This is the second portion of a three-part series on Cybersecurity advice. In Part 1, I covered general awareness and protection of personal devices. In this post, I will focus on online interactions and provide advice to help ensure you are safe, secure and private in the online world.
When I started my career over 20 years ago, I was issued a corporate laptop with a phone-line dial-up modem and a beeper. For years, the computer was the only device I connected to the corporate network. The computer was provisioned to me complete with corporate standard software and all of the necessary security controls built in. The software was kept up to date by my IT department and the only things I had to do were keep the device physically safe from thieves and avoid losing it. Fast forward to today and things look much different. With the emergence of BYOD (Bring Your Own Device), more personal machines are connecting to the private networks of organizations without the oversight of IT. The presence of these devices increase the risk of exploitation from the outside. Chief Information Security Officers (CISOs), who are responsible for securing enterprise networks, face challenges with this new paradigm. The days of relying on the IT department to handle everyone’s cybersecurity needs are gone. It has become imperative for all of us to take a more active role in maintaining the right cybersecurity measures for ourselves. By paying attention and doing work to set things up properly, you can keep yourself and your livelihood safe. After all, like a chain with several links, your corporate security is only as strong as its weakest link. Do you want to be the weak link?
The first time I heard about “Fake Cell Towers”, I thought to myself, Hold up. There is such a thing as a “fake” cell tower?!? Why would someone want or use a fake cell tower?
Personally Identifiable Information, commonly referred to as PII, can be broadly defined as any data that could potentially identify a specific individual. Additionally, it may include any information that can de-anonymize a person from other persons or a set of anonymous data.
CES, that mind-boggling and exhausting annual tribute to tech innovations has changed. More than 25 years ago the event was dominated by the wireless players and Microsoft with a wink and a nod to Detroit. Over time the show has shifted from the pinnacle venue for tech companies to unveil their splashy new consumer products to the place to experience nascent technologies.
How many of us have shared secrets, disciplined our children, sought council on how to address a work or family issue, discussed sensitive financial challenges or had a private moment with our children or loved ones in the presence of our smartphones? Most of us? All of us? These are common occurrences in our daily lives which typically happen behind closed doors due to the sensitive nature of the information being discussed or the actions occurring. People say, “you never know what goes on behind closed doors”, until now.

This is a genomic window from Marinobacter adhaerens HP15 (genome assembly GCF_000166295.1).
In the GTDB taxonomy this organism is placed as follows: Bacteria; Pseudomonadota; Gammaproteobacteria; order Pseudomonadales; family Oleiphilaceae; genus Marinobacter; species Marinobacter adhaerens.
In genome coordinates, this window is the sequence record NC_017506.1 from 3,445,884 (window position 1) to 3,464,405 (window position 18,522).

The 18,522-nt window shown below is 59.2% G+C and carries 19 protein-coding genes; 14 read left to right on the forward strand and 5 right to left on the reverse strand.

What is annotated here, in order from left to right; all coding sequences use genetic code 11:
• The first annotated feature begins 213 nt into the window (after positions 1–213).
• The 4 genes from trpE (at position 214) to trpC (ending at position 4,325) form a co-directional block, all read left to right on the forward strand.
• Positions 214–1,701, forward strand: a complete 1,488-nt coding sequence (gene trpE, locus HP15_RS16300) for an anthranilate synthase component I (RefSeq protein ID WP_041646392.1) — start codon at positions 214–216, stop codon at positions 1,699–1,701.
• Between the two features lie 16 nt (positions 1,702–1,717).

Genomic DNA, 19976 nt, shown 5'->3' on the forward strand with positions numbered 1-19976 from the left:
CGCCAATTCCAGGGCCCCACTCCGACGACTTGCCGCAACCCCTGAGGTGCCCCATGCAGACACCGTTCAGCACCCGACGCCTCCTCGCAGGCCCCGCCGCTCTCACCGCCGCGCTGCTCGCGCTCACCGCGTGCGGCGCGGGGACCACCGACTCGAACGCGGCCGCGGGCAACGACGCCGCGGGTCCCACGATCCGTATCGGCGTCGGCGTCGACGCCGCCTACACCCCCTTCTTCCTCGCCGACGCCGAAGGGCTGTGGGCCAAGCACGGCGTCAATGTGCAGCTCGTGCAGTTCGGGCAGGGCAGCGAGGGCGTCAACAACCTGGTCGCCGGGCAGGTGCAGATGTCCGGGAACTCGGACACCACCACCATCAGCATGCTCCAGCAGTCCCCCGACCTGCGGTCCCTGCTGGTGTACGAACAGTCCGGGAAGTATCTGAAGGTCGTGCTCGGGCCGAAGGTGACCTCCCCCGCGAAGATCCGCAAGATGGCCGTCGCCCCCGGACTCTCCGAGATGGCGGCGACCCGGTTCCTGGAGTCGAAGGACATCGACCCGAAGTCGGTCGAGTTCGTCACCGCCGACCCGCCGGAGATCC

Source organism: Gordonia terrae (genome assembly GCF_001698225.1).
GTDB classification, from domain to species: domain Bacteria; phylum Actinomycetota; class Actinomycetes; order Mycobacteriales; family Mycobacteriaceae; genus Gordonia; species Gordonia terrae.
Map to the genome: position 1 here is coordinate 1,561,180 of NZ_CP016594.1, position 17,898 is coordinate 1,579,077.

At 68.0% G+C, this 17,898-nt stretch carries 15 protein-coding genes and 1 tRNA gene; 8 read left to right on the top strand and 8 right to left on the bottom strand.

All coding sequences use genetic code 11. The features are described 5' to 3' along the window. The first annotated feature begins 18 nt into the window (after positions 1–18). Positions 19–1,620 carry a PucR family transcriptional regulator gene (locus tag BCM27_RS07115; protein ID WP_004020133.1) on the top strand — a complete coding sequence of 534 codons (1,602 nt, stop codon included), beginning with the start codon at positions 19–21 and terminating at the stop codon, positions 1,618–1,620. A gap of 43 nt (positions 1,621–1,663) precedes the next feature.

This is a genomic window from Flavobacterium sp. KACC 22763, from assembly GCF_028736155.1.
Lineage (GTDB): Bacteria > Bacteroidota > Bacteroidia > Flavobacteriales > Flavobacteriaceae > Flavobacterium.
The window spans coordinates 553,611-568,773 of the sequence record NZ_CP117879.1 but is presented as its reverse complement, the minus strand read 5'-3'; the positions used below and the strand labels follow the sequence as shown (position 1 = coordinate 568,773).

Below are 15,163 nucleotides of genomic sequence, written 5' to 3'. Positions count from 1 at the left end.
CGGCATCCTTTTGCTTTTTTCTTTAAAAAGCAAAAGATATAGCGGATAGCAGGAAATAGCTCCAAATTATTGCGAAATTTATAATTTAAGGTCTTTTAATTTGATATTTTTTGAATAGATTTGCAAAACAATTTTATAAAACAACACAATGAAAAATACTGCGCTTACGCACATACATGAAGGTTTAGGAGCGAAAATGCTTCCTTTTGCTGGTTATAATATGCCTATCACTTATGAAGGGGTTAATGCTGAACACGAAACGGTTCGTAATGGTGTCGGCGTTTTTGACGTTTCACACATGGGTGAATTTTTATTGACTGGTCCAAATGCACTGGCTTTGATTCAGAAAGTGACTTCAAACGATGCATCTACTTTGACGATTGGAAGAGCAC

Just a week into the new year and Gartner’s prediction that information security spending will reach $93 billion in 2018 seems perhaps a big understatement. Even before the end of the 2017, many security experts suggested the number was on the low side of conservative. And that came before the report of a massive vulnerability to microprocessors with Spectre and Meltdown. Regardless of where the number ends up, with headlines like this one from CNN on January 5, 2018 – “The security of pretty much every computer on the planet has just gotten a lot worse” – makes a number over $100 billion seem more plausible. But, for the purposes of this blog we’ll use the $93 billion figure.
A Personal Perspective on Security Resolutions for 2018
It was our original intent to put together a brief recap of the year in cyberattacks, breaches and exploits. But “brief” hardly seemed possible when we started digging in. Mexican journalist attacks, BlueBorn, KRACK, Broadcom WiFi chip bugs, WannaCry, Loapi, the Equifax hack and all the other DDoS, MITM, malware, ransomware, spearphishing and spoofing attacks made the list, but these are just starters.
You either know somebody or it has happened to you – you have a conversation around your smartphone, check your social media or news feed, and boom, the topics of your conversation are being advertised on your smartphone. Most people’s reaction is usually some combination of “WTF?!?” and “Is my phone really listening in on me?” This isn’t new news, but mobile espionage (the modern catch phrase for smartphones listening, watching and tracking your every movement without you knowing) is certainly getting discussed a lot more, and on many levels.